Uruguay, Argentina, Chile and Paraguay officially announce today their joint bid to organize the FIFA World Cup 2030, which coincides with the centenary of the competition that was held in its first edition in Montevideo.
The official announcement of this joint nomination will be made today at 13:30 local time (16:30 GMT) at the Centenario Stadium in Montevideo, where the final match was held in 1930 between Uruguay and Argentina (4-2).
The joint nomination of the four countries also aims to hold the final match of the 2030 edition at the same stadium.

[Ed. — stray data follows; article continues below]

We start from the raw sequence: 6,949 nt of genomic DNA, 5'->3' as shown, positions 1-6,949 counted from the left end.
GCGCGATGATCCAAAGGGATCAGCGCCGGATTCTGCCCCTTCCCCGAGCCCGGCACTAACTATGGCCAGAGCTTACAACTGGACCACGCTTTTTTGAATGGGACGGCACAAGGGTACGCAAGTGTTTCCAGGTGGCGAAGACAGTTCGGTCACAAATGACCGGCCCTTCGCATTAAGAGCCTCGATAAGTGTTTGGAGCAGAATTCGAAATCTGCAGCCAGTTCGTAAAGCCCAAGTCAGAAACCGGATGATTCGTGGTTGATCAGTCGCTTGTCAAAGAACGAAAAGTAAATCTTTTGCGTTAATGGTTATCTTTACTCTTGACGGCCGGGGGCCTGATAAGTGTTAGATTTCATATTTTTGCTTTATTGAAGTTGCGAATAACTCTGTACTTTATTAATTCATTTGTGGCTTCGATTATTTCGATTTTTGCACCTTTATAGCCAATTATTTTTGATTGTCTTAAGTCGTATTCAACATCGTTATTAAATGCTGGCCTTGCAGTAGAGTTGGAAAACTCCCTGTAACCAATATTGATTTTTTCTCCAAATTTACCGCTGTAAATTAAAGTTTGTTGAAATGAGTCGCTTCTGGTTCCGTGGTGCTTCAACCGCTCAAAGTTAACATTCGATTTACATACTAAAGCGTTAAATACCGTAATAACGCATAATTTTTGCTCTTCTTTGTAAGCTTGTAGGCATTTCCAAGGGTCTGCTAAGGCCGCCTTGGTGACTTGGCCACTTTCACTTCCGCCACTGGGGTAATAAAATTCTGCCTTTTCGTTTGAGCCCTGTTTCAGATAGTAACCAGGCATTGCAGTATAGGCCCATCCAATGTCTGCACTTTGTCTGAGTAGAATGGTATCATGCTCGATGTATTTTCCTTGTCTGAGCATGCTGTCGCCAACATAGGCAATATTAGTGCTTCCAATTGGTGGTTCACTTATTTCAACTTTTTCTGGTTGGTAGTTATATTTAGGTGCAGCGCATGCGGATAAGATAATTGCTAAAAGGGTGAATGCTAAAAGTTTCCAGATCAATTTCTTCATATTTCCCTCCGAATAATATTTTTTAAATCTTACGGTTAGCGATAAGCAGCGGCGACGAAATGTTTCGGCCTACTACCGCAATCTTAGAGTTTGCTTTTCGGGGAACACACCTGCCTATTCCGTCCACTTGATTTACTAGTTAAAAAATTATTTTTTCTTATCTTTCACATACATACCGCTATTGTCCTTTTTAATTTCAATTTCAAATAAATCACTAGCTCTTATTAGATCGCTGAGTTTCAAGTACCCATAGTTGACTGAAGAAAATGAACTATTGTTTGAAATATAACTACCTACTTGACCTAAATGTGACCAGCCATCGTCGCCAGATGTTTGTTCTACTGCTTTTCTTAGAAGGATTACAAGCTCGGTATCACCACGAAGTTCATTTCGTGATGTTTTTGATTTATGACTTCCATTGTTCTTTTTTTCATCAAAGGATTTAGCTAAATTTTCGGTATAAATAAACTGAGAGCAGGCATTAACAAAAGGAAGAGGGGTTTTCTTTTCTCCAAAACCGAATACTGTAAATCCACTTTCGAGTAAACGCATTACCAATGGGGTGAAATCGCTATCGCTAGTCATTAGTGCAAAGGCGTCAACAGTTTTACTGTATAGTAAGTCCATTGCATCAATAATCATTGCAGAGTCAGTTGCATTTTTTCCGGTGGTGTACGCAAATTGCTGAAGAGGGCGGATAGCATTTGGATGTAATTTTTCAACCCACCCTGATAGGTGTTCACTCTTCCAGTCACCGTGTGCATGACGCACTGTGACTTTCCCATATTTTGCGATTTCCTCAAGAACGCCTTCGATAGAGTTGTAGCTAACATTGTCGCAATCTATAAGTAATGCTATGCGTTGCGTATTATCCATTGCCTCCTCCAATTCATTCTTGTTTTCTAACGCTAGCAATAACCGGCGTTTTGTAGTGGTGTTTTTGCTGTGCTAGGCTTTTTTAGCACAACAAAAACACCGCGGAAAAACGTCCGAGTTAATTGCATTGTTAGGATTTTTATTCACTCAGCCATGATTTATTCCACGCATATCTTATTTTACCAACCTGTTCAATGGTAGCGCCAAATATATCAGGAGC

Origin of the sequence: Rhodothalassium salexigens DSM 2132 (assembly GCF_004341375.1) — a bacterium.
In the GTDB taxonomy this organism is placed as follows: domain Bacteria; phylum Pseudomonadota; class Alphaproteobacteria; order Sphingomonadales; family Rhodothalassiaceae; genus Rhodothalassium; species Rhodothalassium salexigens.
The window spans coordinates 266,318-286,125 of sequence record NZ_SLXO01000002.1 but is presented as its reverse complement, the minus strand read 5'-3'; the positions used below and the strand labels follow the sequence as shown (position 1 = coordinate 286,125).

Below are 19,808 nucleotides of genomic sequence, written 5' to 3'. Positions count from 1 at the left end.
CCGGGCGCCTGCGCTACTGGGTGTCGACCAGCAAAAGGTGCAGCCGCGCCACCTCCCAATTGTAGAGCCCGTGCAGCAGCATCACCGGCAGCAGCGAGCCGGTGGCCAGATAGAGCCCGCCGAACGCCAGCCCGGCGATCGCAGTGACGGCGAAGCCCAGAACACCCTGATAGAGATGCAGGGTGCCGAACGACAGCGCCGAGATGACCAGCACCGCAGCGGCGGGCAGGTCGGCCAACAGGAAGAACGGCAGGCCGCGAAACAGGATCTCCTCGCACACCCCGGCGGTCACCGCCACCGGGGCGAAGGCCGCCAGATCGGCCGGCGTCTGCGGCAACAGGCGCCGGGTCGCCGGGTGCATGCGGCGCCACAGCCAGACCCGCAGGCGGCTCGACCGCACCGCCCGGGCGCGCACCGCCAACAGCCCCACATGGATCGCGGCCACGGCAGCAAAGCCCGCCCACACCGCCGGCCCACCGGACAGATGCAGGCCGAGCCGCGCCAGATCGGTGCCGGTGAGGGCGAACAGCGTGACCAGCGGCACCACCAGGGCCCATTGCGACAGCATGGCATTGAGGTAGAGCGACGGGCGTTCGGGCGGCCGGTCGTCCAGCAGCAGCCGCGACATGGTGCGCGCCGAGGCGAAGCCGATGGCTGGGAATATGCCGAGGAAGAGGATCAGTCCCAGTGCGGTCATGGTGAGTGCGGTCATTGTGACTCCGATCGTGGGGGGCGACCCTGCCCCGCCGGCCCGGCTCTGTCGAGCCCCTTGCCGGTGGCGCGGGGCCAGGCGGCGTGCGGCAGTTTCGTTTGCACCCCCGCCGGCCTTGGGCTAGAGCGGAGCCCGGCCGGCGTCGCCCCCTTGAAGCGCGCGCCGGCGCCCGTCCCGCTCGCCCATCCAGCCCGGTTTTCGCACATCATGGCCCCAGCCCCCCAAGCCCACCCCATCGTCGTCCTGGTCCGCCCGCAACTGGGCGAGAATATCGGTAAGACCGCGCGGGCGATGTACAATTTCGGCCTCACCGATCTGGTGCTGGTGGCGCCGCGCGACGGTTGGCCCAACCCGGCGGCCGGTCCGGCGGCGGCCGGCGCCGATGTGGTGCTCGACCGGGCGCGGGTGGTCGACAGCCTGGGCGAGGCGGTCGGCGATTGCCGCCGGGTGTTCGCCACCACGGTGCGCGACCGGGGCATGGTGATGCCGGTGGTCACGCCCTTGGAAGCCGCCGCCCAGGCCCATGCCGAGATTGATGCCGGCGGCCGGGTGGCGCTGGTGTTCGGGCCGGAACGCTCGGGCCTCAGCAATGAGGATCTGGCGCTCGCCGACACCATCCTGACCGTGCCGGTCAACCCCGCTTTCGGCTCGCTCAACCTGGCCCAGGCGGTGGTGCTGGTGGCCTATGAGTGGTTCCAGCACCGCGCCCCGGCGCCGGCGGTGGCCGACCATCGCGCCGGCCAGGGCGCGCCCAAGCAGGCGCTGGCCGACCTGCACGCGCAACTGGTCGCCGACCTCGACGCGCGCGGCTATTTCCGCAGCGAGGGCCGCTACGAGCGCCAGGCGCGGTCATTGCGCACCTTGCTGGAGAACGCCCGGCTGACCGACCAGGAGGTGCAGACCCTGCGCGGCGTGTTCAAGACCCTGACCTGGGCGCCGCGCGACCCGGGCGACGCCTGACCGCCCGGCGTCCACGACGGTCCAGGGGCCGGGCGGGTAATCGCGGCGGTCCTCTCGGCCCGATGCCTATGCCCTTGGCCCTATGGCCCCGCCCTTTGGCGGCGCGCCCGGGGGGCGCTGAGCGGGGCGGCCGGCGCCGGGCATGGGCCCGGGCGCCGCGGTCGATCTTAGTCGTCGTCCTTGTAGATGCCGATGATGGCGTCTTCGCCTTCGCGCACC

“As the World Cup celebrates its centenary, it should go back to its home country, South America,” CONMEBOL president Alejandro Dominguez wrote on Twitter.
“For us, it should be called the 2030 Centennial World Cup,” said Uruguayan Sports Minister Sebastian Bausa. “What we should focus on is the centenary of the World Cup. Celebrating the 100th anniversary of the first World Cup will be here. Back to the legend, back to the roots!”
The four countries committed more than three years ago to establishing a local organizing committee to coordinate with the game’s governing body in South America to plan its nomination. It will be the sixth edition of the World Cup to be held in South America after 1930 (Uruguay), 1950 (Brazil), 1962 (Chile), 1978 (Argentina) and 2014 (Brazil).
The South American file will face the joint nomination of Spain and Portugal, which they announced in June 2021.